Games Workshop dropped another campaign book to continue the saga of the Charadon Sector, and in addition to extensive narrative rules and an accompanying set of missions the book also contains matched play rules for the Sisters of Battle, Adeptus Mechanicus, and a ton of rules for Be’lakor and his disciples which we’ll look at next week. The Sisters of Battle gain a codex supplement for Order of Our Martyred Lady, which is a sort of mini-codex for that particular faction. Adeptus Mechanicus gain the Skitarri Veteran Cohort, which is an Army of Renown that provides benefits if your army contains only SKITARII units (along with a few Tech Priest HQ options).
Order of Our Martyred Lady: Blade of Sacrifice
For the most part the rules for the supplement are fairly straightforward, but there is one Relic with an interesting rule: the Blade of Sacrifice. This power sword (+1S, -3AP, D1) gives the player the option to channel the model’s soul and remove 1 or 2 wounds from the model. In exchange, every successful wound roll inflicts a number of mortal wounds to the target equal to how many wounds were sacrificed. The attack sequence then ends, so in essence the player is choosing to double damage and ignore saves in exchange for their model’s soul. One might expect a greater return if the soul in question belonged to the player, but if that were the case they would probably be playing Chaos.
For this analysis we’ll assume we have a Canoness with 4 attacks wielding the power sword and the Righteous Rage trait to re-roll hits and wounds to maximize the impact of the sacrifice. Because we’re dealing with a wide variety of options we’ll use an expected wounds approach, or simply the average amount of damage we can expect to be inflicted on the target. Both the wound roll and save roll values are after modifiers, and the effect of the Blade of Sacrifice is identical to the target not receiving a save at all. For a two wound sacrifice the expected wounds would double, and if the The Passion Sacred Rite is active then the expected wounds are multiplied by 1.16.
As expected the effect is most pronounced against targets with higher invulnerable saves or in situations where you’re facing against targets with multiple wounds. Things are pretty much the same if the Canoness takes Strength of the Martyr and gets the bonus to Strength and Attacks; the numbers are basically the same. Where things get awkward is that a Canoness can also carry a blessed blade, which provides +2S, +2D, and the same AP. The blessed blade is also able to get a benefit from the bonus Strength and Damage of Rapturous Blows, making it even more appealing and only costing more points instead of the model’s soul. If this weapon had dealt mortal wounds in addition to the regular damage dealt, or if it had dealt mortal wounds on a successful hit, then the argument for taking it would be a lot stronger. As it stands for the cost of a Relic slot and several wounds this blade likely isn’t worth the sacrifice.
Adeptus Mechanicus: Skitarii Veteran Cohort
If you have a thing for cybernetically enhanced humans in robes driving crazy sci-fi vehicles, then the Skitarii Veteran Cohort could be just for you. By paying an additional 2 points per model your Skitarii models get a 5+ invulnerable save (instead of a 6+), add 1 to their Attack and Leadership characteristic, and either receive the benefit of Light Cover when stationary (Rangers) or roll an additional D6 when Advancing AND ignore the Blast rule (Vanguard). That’s a lot, but is it worth losing 20% of your models as you go from 8 points per model to 10?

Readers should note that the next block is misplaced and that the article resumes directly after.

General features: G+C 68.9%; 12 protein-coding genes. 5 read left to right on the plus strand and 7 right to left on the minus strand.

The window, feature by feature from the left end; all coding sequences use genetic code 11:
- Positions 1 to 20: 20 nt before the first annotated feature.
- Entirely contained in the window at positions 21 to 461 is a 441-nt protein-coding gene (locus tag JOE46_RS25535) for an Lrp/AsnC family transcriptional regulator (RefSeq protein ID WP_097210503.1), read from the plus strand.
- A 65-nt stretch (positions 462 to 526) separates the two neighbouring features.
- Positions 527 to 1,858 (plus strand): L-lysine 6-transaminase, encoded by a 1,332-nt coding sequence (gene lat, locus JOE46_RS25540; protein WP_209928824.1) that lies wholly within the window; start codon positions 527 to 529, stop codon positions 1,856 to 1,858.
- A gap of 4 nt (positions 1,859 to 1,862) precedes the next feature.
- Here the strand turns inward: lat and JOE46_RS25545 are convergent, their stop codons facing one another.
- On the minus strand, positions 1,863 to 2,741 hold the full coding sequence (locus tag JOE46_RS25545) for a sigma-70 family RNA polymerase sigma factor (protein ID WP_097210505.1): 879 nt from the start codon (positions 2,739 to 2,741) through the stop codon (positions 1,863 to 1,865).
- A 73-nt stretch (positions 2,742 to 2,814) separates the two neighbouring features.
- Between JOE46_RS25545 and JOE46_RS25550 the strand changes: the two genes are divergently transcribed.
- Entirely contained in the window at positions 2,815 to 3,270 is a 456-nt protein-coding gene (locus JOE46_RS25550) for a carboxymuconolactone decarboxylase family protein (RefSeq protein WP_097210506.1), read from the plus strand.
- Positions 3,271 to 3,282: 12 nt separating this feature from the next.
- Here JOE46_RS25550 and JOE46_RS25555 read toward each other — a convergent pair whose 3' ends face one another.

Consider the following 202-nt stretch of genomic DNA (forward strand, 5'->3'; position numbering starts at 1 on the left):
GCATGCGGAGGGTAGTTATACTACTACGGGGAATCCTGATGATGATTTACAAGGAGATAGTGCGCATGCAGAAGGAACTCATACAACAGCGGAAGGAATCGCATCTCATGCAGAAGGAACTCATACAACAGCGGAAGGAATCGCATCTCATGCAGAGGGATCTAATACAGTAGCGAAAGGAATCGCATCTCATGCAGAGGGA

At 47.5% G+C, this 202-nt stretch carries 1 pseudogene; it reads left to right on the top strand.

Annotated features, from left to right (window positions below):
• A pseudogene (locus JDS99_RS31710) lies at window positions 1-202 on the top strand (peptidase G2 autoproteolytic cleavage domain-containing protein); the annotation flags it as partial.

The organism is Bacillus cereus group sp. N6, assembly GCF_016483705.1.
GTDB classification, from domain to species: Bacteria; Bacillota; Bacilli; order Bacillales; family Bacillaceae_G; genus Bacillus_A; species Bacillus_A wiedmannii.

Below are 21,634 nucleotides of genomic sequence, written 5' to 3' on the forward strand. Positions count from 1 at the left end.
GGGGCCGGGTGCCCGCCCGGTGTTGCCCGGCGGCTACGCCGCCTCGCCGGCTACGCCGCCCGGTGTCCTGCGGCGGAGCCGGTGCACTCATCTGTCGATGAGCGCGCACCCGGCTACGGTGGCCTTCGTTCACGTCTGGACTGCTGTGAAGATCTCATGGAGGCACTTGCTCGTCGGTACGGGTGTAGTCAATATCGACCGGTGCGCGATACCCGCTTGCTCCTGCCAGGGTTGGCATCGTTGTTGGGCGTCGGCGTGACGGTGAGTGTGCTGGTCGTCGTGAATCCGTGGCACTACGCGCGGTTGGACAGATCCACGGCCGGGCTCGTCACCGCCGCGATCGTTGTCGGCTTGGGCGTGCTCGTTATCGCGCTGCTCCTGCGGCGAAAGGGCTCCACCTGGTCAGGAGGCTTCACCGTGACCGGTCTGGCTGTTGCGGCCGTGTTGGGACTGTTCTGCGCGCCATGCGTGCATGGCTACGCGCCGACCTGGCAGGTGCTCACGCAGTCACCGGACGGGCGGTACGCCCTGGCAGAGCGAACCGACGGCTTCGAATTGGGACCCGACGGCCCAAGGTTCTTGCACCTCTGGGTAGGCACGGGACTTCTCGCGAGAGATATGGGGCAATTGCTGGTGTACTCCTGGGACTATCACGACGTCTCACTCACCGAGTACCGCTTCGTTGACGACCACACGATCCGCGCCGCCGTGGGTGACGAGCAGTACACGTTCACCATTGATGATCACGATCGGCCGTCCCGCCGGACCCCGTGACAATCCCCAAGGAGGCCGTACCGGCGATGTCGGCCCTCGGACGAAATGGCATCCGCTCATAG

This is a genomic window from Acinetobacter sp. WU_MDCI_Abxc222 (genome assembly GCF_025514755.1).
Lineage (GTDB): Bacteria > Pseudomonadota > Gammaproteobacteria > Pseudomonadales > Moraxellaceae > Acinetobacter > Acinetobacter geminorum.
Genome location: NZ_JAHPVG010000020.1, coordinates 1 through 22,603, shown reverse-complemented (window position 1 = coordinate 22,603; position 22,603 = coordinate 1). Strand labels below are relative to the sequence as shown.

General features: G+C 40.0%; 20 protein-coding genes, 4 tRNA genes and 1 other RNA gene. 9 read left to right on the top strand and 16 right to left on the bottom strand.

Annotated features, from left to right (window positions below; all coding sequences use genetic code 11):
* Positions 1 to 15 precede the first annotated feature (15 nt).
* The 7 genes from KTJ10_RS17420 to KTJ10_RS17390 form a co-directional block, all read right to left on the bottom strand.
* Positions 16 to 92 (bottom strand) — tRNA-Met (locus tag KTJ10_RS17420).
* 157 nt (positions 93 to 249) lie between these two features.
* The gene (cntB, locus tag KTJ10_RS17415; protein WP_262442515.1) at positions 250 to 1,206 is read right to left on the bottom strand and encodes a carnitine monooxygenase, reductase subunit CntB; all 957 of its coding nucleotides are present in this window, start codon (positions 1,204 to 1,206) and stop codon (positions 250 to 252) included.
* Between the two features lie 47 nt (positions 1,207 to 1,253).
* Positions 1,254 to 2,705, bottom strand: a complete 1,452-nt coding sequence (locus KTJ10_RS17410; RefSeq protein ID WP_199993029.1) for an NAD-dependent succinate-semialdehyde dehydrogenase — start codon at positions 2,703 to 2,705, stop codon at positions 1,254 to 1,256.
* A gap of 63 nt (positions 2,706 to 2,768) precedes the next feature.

Offensively it depends on how the Skitarii are being used. In melee the bonus attack more than offsets the loss of models. At range the effect is pronounced, especially for units like Vanguard which can exploit powerful (and undercosted) Stratagems like Enriched Rounds with the basic model. Defensively we can look at the effective wounds offered by the increase in save. Effective wounds are based on the idea that when you make an armour save, you still have a chance of applying that same armour save to future attacks. The calculation is shown below.
Effective Wounds = 1 / (1 – P(Save))
This means a 6+ save (or ability that ignore wounds) effectively increases the number of wounds to 120% of the original value, 5+ to 150%, 4+ to 200%, 3+ to 300%, and a 2+ to 600%. If we look exclusively at the improvement in invulnerable save, going from an effective 1.2 wounds to 1.5 (25% increase) is identical to the percent increase of going from 8 points to 10. Since Skitarii have a 4+ save normally this is only relevant against attacks with an AP of -2 or better. In the case of Rangers the improvement to the armour save thanks to Light Cover is universally applicable, meaning against AP -1 or AP 0 attacks they still receive a benefit and the percentage improvement in effective wounds is higher than the points increase.
Faith in Many Forms
There are a lot of fun things in this book for folks of all faiths, whether that be in the divine will of the Emperor of Mankind, the mechanical perfection of the Omnissiah, or (as we’ll see next week) the temptations of the Ruinous Powers. While the Blade of Sacrifice has a novel rule, the impact isn’t really worth what you have to give up in terms of the opportunity cost of the Relic or the actual wounds lost. Fortunately there are plenty of other things for Adeptus Sororitas players to be excited about. For Skitarii aficionados the Veteran Cohort Army of Renown looks like it could be a lot of fun, and it definitely seems like you get more than what you paid for.
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